November 30 would have been Winston Churchill’s 143rd Birthday. That is a fact. If Winston Churchill stood for anything at all, Winston Churchill stood for the primacy of facts. Facts in our decision making. Facts in our apprehension of history. Facts as the force behind our ethical and moral choices.
“You must look at facts,” Churchill wrote in 1925, “because they look at you.”
I found myself fixating on “facts” this year as I celebrated Winston Churchill’s birthday in Portland, Oreogon, of all places, delivering an extended toast — this toast, in fact — at a blacktie birthday dinner for 150 hosted by the Chartwell Society of Oregon. Churchill admiration associations, I have come to discover, proliferate all across our vast, divided nation. Corners of the country that I have never before seen beckon to me in the name of Winston Churchill, and in his name I accept these opportunities to see America while thinking aloud about history’s greatest half-American Englishman.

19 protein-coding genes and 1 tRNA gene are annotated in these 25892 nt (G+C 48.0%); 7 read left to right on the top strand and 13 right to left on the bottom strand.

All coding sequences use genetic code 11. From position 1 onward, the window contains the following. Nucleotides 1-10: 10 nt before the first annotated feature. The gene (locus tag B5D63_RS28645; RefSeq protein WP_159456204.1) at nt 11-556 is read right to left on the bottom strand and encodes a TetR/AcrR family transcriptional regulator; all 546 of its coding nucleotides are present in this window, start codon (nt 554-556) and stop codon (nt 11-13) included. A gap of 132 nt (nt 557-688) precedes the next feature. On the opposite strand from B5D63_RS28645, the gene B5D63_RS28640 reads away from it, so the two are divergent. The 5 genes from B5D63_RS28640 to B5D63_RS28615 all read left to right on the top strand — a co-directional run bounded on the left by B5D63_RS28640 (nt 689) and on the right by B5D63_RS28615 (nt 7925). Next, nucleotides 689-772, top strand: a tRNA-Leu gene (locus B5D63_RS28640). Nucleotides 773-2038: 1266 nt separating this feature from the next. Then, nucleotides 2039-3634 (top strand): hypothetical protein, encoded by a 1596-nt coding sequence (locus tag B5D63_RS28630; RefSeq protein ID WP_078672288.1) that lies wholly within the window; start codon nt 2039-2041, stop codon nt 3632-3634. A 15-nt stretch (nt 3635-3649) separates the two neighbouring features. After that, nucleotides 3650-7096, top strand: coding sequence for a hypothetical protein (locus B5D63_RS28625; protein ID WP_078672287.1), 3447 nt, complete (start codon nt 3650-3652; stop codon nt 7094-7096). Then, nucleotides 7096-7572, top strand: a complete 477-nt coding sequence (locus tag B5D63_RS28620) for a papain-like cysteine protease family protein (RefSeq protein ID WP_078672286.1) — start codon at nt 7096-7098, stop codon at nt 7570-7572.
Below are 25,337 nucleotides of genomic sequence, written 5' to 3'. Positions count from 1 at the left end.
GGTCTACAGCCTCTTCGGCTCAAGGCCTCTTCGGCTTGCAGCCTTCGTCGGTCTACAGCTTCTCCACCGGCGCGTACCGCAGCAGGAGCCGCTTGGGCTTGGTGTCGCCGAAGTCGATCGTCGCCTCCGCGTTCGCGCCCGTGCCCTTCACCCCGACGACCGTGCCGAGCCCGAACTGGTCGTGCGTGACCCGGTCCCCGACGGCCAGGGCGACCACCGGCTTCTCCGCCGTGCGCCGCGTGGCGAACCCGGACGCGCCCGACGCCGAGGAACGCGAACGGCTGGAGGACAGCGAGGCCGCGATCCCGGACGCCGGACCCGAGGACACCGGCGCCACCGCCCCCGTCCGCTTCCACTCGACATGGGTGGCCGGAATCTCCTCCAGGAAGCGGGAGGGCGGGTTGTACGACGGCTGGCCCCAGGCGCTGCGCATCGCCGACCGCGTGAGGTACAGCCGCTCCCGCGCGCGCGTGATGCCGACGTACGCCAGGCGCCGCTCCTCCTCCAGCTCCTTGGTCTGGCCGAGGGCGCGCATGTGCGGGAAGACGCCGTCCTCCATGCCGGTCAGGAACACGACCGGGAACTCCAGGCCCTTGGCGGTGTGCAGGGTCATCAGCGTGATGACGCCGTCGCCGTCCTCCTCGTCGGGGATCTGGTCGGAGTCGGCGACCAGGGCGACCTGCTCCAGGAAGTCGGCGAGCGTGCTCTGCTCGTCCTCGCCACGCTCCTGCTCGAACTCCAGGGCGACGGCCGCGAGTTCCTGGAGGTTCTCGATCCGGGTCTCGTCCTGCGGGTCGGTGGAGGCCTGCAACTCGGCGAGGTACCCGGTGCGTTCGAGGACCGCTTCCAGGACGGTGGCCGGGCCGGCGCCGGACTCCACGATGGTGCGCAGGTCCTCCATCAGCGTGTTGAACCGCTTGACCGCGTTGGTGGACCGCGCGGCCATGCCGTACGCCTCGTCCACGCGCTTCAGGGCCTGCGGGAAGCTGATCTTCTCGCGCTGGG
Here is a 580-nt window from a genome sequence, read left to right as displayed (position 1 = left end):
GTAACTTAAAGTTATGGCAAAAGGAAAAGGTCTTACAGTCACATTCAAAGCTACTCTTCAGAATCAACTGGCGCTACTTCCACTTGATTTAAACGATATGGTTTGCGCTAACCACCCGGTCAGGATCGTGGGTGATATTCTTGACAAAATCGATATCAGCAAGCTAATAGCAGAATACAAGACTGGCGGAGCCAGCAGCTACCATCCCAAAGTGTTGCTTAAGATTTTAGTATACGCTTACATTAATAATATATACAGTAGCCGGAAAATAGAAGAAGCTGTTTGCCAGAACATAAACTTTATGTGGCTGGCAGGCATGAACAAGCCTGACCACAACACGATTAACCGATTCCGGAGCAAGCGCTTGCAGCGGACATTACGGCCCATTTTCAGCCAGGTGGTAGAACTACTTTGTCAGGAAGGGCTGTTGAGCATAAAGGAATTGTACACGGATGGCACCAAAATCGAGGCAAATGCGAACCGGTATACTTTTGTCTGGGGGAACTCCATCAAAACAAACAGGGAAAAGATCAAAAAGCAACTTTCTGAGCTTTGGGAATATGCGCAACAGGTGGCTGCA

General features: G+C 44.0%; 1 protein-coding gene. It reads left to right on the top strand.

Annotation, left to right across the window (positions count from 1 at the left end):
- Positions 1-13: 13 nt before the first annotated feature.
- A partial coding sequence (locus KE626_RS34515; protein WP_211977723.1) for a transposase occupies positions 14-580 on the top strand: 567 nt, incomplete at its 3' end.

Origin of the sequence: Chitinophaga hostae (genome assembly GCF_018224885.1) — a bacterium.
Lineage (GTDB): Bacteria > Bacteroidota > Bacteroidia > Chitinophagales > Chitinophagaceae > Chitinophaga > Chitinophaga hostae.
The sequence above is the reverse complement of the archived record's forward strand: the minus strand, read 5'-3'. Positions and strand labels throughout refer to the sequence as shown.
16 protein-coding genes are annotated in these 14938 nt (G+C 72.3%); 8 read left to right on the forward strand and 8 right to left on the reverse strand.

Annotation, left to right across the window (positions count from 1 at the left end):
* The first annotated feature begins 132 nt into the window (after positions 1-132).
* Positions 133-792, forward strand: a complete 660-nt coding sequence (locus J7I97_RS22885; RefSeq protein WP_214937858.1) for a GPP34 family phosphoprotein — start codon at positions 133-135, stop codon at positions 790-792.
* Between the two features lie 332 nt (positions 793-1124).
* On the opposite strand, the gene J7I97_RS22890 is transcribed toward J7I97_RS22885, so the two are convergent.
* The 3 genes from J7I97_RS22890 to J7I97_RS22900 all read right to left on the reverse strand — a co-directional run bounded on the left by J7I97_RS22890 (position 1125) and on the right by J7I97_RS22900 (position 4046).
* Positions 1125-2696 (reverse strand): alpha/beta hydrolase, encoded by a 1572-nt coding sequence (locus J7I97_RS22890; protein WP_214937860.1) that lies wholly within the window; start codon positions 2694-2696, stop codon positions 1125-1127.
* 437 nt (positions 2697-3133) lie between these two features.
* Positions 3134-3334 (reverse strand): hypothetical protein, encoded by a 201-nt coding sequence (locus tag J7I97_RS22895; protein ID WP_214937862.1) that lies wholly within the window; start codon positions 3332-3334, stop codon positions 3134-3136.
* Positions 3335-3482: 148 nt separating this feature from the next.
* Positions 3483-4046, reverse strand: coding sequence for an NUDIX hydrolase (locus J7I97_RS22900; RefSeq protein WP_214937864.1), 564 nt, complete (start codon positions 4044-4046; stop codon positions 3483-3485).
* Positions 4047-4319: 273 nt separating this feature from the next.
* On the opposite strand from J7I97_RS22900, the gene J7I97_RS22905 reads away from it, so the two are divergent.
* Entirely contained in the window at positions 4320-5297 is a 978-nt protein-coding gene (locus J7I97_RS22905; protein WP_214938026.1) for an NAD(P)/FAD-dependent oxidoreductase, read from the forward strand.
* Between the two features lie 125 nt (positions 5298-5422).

More facts: Before he was Prime Minister, before he was a politician even, Winston Churchill was a journalist. From the age of 22 he pursued facts professionally as a war correspondent; the highest paid journalist in Great Britain by the time he was 24. Again and again Churchill uncovered the facts about the encounters that he covered and wrote them up without fear or favor.
In 1898, reporting on the reconquest of the Sudan by an Anglo-Egyptian force led by General Sir Herbert Kitchener, Churchill also wound up participating in the final cavalry charge in British military history during the Battle of Omdurman. This was thrilling stuff. In writing about it, however, Churchill criticized the action’s purported hero, General Kitchener, for barbaric mistreatment of the enemy wounded and dead on that battlefield. His superiors were not amused but Churchill was outraged and said so in print.
A year later, in South Africa covering the Boer War, Churchill was captured by the Boers and then escaped, returning to England a great war hero. He nevertheless acknowledged the Boers to be exceptionally fine fighters. “The individual Boer,” he wrote “mounted in suitable country is worth from three to five regular British soldiers. Are the gentlemen of England out fox hunting?”